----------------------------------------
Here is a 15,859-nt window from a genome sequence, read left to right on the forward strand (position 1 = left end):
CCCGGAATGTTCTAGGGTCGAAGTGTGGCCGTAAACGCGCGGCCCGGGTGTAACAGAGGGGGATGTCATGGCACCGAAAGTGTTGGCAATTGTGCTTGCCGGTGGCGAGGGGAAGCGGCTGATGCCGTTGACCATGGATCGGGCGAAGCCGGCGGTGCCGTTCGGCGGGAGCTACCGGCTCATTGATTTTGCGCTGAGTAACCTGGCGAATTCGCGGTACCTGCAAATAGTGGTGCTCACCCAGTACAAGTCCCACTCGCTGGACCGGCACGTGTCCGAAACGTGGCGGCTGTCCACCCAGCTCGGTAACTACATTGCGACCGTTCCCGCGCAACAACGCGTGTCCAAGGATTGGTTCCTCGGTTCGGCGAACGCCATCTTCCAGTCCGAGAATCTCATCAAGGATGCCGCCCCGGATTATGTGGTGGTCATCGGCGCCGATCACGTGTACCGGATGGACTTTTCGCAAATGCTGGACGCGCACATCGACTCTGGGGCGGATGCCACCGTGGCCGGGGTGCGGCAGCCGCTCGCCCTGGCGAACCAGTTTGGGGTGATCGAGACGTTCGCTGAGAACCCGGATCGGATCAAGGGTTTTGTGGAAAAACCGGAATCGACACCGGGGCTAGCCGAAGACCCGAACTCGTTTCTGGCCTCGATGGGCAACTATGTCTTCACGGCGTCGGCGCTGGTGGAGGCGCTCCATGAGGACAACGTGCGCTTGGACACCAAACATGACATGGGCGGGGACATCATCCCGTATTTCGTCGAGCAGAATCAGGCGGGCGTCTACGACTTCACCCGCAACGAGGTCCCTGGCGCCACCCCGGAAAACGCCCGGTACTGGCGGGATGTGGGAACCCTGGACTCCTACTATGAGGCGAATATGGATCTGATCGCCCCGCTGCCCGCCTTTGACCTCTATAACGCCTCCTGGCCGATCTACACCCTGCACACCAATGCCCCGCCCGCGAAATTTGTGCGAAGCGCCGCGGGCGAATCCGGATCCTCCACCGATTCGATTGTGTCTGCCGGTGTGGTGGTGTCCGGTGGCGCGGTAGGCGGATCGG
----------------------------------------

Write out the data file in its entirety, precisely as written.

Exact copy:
Here is a 15,859-nt window from a genome sequence, read left to right on the forward strand (position 1 = left end):
CCCGGAATGTTCTAGGGTCGAAGTGTGGCCGTAAACGCGCGGCCCGGGTGTAACAGAGGGGGATGTCATGGCACCGAAAGTGTTGGCAATTGTGCTTGCCGGTGGCGAGGGGAAGCGGCTGATGCCGTTGACCATGGATCGGGCGAAGCCGGCGGTGCCGTTCGGCGGGAGCTACCGGCTCATTGATTTTGCGCTGAGTAACCTGGCGAATTCGCGGTACCTGCAAATAGTGGTGCTCACCCAGTACAAGTCCCACTCGCTGGACCGGCACGTGTCCGAAACGTGGCGGCTGTCCACCCAGCTCGGTAACTACATTGCGACCGTTCCCGCGCAACAACGCGTGTCCAAGGATTGGTTCCTCGGTTCGGCGAACGCCATCTTCCAGTCCGAGAATCTCATCAAGGATGCCGCCCCGGATTATGTGGTGGTCATCGGCGCCGATCACGTGTACCGGATGGACTTTTCGCAAATGCTGGACGCGCACATCGACTCTGGGGCGGATGCCACCGTGGCCGGGGTGCGGCAGCCGCTCGCCCTGGCGAACCAGTTTGGGGTGATCGAGACGTTCGCTGAGAACCCGGATCGGATCAAGGGTTTTGTGGAAAAACCGGAATCGACACCGGGGCTAGCCGAAGACCCGAACTCGTTTCTGGCCTCGATGGGCAACTATGTCTTCACGGCGTCGGCGCTGGTGGAGGCGCTCCATGAGGACAACGTGCGCTTGGACACCAAACATGACATGGGCGGGGACATCATCCCGTATTTCGTCGAGCAGAATCAGGCGGGCGTCTACGACTTCACCCGCAACGAGGTCCCTGGCGCCACCCCGGAAAACGCCCGGTACTGGCGGGATGTGGGAACCCTGGACTCCTACTATGAGGCGAATATGGATCTGATCGCCCCGCTGCCCGCCTTTGACCTCTATAACGCCTCCTGGCCGATCTACACCCTGCACACCAATGCCCCGCCCGCGAAATTTGTGCGAAGCGCCGCGGGCGAATCCGGATCCTCCACCGATTCGATTGTGTCTGCCGGTGTGGTGGTGTCCGGTGGCGCGGTAGGCGGATCGG